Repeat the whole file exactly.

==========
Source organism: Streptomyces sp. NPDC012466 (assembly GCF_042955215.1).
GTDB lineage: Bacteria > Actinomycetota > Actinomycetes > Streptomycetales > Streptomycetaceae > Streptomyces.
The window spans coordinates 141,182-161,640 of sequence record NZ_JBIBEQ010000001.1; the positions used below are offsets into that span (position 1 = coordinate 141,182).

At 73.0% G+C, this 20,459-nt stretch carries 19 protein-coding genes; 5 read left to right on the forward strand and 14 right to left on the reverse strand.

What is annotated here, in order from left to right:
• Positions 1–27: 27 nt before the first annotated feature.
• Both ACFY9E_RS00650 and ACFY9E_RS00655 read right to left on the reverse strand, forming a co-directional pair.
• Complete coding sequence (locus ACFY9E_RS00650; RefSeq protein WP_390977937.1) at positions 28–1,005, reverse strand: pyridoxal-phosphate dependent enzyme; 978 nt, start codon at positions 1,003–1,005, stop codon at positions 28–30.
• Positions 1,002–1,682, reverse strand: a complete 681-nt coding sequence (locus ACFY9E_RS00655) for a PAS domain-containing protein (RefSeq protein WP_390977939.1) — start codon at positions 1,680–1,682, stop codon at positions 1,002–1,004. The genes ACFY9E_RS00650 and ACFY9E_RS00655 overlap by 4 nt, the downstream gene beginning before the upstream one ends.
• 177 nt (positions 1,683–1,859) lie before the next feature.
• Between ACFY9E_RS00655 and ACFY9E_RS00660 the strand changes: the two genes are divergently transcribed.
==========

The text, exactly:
Source organism: Streptomyces sp. NPDC012466 (assembly GCF_042955215.1).
GTDB lineage: Bacteria > Actinomycetota > Actinomycetes > Streptomycetales > Streptomycetaceae > Streptomyces.
The window spans coordinates 141,182-161,640 of sequence record NZ_JBIBEQ010000001.1; the positions used below are offsets into that span (position 1 = coordinate 141,182).

At 73.0% G+C, this 20,459-nt stretch carries 19 protein-coding genes; 5 read left to right on the forward strand and 14 right to left on the reverse strand.

What is annotated here, in order from left to right:
• Positions 1–27: 27 nt before the first annotated feature.
• Both ACFY9E_RS00650 and ACFY9E_RS00655 read right to left on the reverse strand, forming a co-directional pair.
• Complete coding sequence (locus ACFY9E_RS00650; RefSeq protein WP_390977937.1) at positions 28–1,005, reverse strand: pyridoxal-phosphate dependent enzyme; 978 nt, start codon at positions 1,003–1,005, stop codon at positions 28–30.
• Positions 1,002–1,682, reverse strand: a complete 681-nt coding sequence (locus ACFY9E_RS00655) for a PAS domain-containing protein (RefSeq protein WP_390977939.1) — start codon at positions 1,680–1,682, stop codon at positions 1,002–1,004. The genes ACFY9E_RS00650 and ACFY9E_RS00655 overlap by 4 nt, the downstream gene beginning before the upstream one ends.
• 177 nt (positions 1,683–1,859) lie before the next feature.
• Between ACFY9E_RS00655 and ACFY9E_RS00660 the strand changes: the two genes are divergently transcribed.